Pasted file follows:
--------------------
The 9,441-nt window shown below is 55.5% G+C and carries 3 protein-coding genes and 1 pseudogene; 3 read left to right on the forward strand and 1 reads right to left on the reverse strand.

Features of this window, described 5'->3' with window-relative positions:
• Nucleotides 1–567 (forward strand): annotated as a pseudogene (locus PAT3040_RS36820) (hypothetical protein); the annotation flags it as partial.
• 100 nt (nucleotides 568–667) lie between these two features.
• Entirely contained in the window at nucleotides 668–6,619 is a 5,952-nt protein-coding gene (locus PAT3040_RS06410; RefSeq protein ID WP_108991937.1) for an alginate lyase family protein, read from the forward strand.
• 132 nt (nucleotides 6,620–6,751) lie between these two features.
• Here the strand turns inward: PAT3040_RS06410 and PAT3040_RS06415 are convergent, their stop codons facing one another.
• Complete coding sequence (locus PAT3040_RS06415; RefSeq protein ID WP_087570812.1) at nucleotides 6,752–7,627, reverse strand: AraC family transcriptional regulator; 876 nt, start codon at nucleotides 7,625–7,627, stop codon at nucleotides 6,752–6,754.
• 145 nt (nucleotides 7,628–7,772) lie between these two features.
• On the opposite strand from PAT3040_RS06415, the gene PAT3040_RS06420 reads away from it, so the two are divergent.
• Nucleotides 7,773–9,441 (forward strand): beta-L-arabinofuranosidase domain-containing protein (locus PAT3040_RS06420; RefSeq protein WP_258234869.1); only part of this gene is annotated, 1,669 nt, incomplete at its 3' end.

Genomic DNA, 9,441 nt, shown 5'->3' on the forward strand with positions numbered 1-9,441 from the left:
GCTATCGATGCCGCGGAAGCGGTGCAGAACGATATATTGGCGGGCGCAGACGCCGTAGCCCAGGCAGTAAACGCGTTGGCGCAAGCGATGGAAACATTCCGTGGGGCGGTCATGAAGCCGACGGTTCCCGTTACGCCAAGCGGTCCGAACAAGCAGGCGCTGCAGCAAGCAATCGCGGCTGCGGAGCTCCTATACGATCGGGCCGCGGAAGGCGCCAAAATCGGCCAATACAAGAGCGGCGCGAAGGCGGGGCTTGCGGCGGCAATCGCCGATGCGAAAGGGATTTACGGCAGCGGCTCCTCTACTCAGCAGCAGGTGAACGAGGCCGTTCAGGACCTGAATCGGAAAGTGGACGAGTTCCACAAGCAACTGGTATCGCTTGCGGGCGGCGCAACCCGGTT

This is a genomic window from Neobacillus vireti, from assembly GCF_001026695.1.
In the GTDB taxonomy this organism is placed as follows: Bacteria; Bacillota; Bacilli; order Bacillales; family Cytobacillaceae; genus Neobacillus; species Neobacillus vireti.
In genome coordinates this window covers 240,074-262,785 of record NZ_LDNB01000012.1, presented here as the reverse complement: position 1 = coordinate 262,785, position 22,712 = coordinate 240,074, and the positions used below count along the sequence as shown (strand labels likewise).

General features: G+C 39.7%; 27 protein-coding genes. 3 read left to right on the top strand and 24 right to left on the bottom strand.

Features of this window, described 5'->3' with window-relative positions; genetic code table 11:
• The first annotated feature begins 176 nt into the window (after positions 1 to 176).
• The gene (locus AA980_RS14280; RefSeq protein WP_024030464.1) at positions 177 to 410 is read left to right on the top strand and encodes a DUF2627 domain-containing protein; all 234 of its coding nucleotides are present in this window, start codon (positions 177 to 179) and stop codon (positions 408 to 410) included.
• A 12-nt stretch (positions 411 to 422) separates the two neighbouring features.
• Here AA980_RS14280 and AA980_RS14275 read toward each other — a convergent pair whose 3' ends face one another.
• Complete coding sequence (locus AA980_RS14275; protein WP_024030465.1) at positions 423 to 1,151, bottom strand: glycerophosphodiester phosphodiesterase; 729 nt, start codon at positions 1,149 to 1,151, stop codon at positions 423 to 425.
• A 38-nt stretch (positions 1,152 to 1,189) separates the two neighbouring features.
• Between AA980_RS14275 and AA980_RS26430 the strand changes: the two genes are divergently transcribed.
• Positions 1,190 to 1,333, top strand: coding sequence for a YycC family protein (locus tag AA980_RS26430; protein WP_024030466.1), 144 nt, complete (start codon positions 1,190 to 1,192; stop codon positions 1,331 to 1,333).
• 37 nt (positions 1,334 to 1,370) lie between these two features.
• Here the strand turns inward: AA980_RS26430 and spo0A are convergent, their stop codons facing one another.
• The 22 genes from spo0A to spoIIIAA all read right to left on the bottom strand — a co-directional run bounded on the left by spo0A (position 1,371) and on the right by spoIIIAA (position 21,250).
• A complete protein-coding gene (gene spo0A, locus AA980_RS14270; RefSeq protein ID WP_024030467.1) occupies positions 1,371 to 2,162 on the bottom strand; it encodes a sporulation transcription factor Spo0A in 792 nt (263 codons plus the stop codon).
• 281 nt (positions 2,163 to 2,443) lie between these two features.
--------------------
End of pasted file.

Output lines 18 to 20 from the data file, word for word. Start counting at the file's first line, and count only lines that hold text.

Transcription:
Features of this window, described 5'->3' with window-relative positions; genetic code table 11:
• The first annotated feature begins 176 nt into the window (after positions 1 to 176).
• The gene (locus AA980_RS14280; RefSeq protein WP_024030464.1) at positions 177 to 410 is read left to right on the top strand and encodes a DUF2627 domain-containing protein; all 234 of its coding nucleotides are present in this window, start codon (positions 177 to 179) and stop codon (positions 408 to 410) included.